At least 3 dead in likely tornado near Hattiesburg, Mississippi

At least four people have been killed after a tornado ripped through MS, leaving a trail of destroyed homes in its wake.

The heavy storms hit parts of the southern MS early Saturday as National Weather Service office in Jackson dispatched a damage survey team to the area to probe what was believed to be a tornado that struck Forrest, Lamar and Perry counties, damaging buildings in Hattiesburg and Petal, including a college and a fire station.

At sunrise Saturday, more than 40 firefighters from across MS gathered outside Hattiesburg police headquarters to join the search for the dead and injured.

Greg Flynn of the Mississippi Emergency Management Agency said rescuers are still searching the stricken area for more possible victims.

William Carey University's campus also sustained heavy damage resulting from the tornado.

"There are some minor injuries", said Mia Overton, William Carey public relations coordinator. Dormitories and other buildings were damaged, the school said.

The university tweeted that the Hattiesburg campus is closed until further notice: "Students are being escorted from campus". For students who could not otherwise make it to their homes, arrangements were being made.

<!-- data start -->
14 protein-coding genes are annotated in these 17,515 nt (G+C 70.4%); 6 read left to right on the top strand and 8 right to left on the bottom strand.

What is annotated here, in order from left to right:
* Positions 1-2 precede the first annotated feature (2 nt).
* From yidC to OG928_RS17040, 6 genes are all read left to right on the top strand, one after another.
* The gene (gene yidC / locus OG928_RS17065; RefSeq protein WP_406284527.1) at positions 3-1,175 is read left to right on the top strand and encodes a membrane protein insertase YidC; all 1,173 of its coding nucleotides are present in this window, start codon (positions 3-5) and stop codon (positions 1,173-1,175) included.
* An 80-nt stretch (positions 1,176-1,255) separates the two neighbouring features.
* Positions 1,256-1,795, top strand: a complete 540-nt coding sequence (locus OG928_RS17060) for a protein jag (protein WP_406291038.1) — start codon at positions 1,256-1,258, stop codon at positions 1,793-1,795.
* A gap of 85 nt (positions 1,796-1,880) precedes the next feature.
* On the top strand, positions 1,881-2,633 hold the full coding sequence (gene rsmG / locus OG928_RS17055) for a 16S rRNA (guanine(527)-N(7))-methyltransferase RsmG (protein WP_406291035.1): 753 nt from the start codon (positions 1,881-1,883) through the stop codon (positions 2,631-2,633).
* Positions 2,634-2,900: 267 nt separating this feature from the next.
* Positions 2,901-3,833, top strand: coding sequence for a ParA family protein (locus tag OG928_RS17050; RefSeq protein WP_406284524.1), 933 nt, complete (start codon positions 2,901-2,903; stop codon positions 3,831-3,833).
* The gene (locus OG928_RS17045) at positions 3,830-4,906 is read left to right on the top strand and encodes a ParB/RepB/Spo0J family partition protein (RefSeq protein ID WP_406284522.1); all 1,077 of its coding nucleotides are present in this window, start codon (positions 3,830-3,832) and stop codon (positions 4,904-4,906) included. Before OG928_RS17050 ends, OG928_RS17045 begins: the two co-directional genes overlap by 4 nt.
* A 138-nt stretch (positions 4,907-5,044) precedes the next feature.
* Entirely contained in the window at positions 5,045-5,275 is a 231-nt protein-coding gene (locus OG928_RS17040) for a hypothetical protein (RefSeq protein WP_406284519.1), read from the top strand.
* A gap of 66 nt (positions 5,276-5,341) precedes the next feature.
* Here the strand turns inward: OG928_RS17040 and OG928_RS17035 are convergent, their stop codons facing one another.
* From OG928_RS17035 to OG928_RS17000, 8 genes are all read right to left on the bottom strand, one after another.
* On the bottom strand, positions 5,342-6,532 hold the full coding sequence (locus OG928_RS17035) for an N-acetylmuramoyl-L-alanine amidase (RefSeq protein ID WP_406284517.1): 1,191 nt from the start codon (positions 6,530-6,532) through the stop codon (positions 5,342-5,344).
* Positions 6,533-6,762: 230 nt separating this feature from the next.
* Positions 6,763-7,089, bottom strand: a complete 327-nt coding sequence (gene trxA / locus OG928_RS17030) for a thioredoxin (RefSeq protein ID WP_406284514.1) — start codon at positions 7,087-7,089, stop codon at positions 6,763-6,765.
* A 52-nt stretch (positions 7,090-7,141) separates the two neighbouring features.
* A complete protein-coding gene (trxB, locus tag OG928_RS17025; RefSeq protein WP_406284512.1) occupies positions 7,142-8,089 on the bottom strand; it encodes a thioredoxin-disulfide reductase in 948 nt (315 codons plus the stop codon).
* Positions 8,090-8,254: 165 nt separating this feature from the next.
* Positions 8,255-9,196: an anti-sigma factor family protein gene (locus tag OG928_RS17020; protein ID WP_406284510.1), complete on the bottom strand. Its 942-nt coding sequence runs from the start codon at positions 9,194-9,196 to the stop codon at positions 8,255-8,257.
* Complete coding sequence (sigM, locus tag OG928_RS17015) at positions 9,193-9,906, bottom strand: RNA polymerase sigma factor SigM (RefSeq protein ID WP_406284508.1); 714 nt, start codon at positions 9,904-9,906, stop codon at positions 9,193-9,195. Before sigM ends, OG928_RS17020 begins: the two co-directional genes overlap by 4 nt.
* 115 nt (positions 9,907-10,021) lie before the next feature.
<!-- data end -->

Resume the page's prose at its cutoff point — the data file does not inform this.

Aftermath of severe storms that hit city of Hattiesburg in USA state of MS on January 21, 2017.

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Photos and television images showed the intensity of the damage.

Tegan Sager, a freshman from Hermiston, Oregon, said she'd never been in a tornado before.

Four people died after the twister blew through the city and surrounding area, Forrest County Coroner Butch Benedict said. She said bursts of lightning lit up the outside just before the tornado hit.

Darryl McMorris held onto his two daughters - one under each arm - as their house collapsed around them. "Girls were screaming and a person next to me got cut on the leg".

Storms were also forecast for Arkansas. He said it was too soon to estimate the number of injured people.

This report contains material from the Associated Press.

The prediction center said a swath of southeast Arkansas, including Little Rock, had an enhanced risk of severe weather, including hail, high wind and tornadoes.

  • Alfonso Moody